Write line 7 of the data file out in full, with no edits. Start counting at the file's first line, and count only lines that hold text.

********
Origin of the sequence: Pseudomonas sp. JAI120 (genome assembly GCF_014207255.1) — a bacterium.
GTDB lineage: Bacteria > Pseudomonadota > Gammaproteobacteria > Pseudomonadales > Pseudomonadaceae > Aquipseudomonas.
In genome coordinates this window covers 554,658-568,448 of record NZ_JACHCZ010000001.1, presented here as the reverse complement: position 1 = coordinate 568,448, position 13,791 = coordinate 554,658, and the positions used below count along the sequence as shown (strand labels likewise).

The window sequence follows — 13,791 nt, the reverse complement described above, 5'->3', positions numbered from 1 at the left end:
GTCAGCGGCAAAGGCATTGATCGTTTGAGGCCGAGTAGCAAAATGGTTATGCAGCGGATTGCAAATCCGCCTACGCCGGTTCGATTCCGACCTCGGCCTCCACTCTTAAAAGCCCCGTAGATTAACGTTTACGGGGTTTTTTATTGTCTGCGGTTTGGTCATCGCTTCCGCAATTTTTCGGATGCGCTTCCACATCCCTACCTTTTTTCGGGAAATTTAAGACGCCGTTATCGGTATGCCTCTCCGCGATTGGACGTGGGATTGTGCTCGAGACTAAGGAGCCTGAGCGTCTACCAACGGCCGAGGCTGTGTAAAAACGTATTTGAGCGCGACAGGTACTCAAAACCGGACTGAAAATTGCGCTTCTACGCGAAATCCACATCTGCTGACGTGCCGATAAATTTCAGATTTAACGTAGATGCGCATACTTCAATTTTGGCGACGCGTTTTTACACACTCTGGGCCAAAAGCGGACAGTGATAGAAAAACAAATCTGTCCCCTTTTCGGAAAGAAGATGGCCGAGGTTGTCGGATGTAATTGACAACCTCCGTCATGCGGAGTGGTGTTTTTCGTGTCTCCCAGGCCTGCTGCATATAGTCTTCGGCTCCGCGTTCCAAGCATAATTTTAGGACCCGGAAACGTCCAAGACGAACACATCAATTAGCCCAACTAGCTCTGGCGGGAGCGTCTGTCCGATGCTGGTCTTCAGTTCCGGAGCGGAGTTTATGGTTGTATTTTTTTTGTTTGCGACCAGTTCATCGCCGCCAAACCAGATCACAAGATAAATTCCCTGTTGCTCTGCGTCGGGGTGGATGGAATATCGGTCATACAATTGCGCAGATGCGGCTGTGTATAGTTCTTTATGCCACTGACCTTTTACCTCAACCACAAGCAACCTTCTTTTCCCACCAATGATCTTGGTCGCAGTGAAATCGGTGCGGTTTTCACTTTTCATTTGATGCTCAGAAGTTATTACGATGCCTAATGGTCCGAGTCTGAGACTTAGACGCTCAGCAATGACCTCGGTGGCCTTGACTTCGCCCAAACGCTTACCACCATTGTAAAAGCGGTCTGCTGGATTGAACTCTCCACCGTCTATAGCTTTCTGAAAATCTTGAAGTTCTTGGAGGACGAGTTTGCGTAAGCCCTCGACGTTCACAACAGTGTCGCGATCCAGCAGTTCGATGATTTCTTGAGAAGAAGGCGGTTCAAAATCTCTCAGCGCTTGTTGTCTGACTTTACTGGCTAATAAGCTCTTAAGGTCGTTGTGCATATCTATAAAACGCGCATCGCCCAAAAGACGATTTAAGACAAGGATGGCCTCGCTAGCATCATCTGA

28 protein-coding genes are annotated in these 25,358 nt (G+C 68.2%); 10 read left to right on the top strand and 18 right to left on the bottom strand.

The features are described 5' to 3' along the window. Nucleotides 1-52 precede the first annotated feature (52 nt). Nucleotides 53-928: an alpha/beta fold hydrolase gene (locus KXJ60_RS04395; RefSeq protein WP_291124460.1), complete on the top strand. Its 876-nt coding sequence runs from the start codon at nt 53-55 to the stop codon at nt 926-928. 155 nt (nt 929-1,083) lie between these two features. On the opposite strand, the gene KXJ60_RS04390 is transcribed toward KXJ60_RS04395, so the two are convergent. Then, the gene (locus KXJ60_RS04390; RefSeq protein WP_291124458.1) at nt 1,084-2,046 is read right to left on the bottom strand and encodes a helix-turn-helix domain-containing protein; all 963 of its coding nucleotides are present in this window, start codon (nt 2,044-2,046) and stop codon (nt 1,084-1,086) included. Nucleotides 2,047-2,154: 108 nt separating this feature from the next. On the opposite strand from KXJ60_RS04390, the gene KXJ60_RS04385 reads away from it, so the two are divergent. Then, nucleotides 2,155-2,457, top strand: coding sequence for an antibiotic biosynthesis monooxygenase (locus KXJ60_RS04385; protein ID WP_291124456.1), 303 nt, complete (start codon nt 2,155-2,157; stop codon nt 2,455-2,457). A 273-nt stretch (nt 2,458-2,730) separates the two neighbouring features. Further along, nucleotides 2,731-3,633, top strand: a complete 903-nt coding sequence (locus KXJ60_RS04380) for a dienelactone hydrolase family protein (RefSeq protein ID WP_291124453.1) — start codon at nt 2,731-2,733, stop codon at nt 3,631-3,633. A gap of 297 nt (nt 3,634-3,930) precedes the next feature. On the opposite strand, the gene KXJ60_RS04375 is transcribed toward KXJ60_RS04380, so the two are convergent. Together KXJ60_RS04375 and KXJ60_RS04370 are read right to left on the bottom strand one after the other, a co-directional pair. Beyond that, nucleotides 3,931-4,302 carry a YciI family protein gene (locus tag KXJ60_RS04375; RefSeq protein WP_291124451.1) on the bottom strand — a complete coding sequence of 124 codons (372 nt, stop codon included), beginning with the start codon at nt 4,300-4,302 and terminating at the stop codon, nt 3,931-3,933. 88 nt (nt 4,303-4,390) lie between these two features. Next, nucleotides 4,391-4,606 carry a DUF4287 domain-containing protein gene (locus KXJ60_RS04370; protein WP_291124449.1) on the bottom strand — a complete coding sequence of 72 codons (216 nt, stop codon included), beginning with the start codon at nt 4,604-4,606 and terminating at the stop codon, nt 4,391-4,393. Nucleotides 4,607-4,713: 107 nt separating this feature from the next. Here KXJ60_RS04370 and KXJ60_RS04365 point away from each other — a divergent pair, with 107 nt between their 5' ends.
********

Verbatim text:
The features are described 5' to 3' along the window. Nucleotides 1-52 precede the first annotated feature (52 nt). Nucleotides 53-928: an alpha/beta fold hydrolase gene (locus KXJ60_RS04395; RefSeq protein WP_291124460.1), complete on the top strand. Its 876-nt coding sequence runs from the start codon at nt 53-55 to the stop codon at nt 926-928. 155 nt (nt 929-1,083) lie between these two features. On the opposite strand, the gene KXJ60_RS04390 is transcribed toward KXJ60_RS04395, so the two are convergent. Then, the gene (locus KXJ60_RS04390; RefSeq protein WP_291124458.1) at nt 1,084-2,046 is read right to left on the bottom strand and encodes a helix-turn-helix domain-containing protein; all 963 of its coding nucleotides are present in this window, start codon (nt 2,044-2,046) and stop codon (nt 1,084-1,086) included. Nucleotides 2,047-2,154: 108 nt separating this feature from the next. On the opposite strand from KXJ60_RS04390, the gene KXJ60_RS04385 reads away from it, so the two are divergent. Then, nucleotides 2,155-2,457, top strand: coding sequence for an antibiotic biosynthesis monooxygenase (locus KXJ60_RS04385; protein ID WP_291124456.1), 303 nt, complete (start codon nt 2,155-2,157; stop codon nt 2,455-2,457). A 273-nt stretch (nt 2,458-2,730) separates the two neighbouring features. Further along, nucleotides 2,731-3,633, top strand: a complete 903-nt coding sequence (locus KXJ60_RS04380) for a dienelactone hydrolase family protein (RefSeq protein ID WP_291124453.1) — start codon at nt 2,731-2,733, stop codon at nt 3,631-3,633. A gap of 297 nt (nt 3,634-3,930) precedes the next feature. On the opposite strand, the gene KXJ60_RS04375 is transcribed toward KXJ60_RS04380, so the two are convergent. Together KXJ60_RS04375 and KXJ60_RS04370 are read right to left on the bottom strand one after the other, a co-directional pair. Beyond that, nucleotides 3,931-4,302 carry a YciI family protein gene (locus tag KXJ60_RS04375; RefSeq protein WP_291124451.1) on the bottom strand — a complete coding sequence of 124 codons (372 nt, stop codon included), beginning with the start codon at nt 4,300-4,302 and terminating at the stop codon, nt 3,931-3,933. 88 nt (nt 4,303-4,390) lie between these two features. Next, nucleotides 4,391-4,606 carry a DUF4287 domain-containing protein gene (locus KXJ60_RS04370; protein WP_291124449.1) on the bottom strand — a complete coding sequence of 72 codons (216 nt, stop codon included), beginning with the start codon at nt 4,604-4,606 and terminating at the stop codon, nt 4,391-4,393. Nucleotides 4,607-4,713: 107 nt separating this feature from the next. Here KXJ60_RS04370 and KXJ60_RS04365 point away from each other — a divergent pair, with 107 nt between their 5' ends.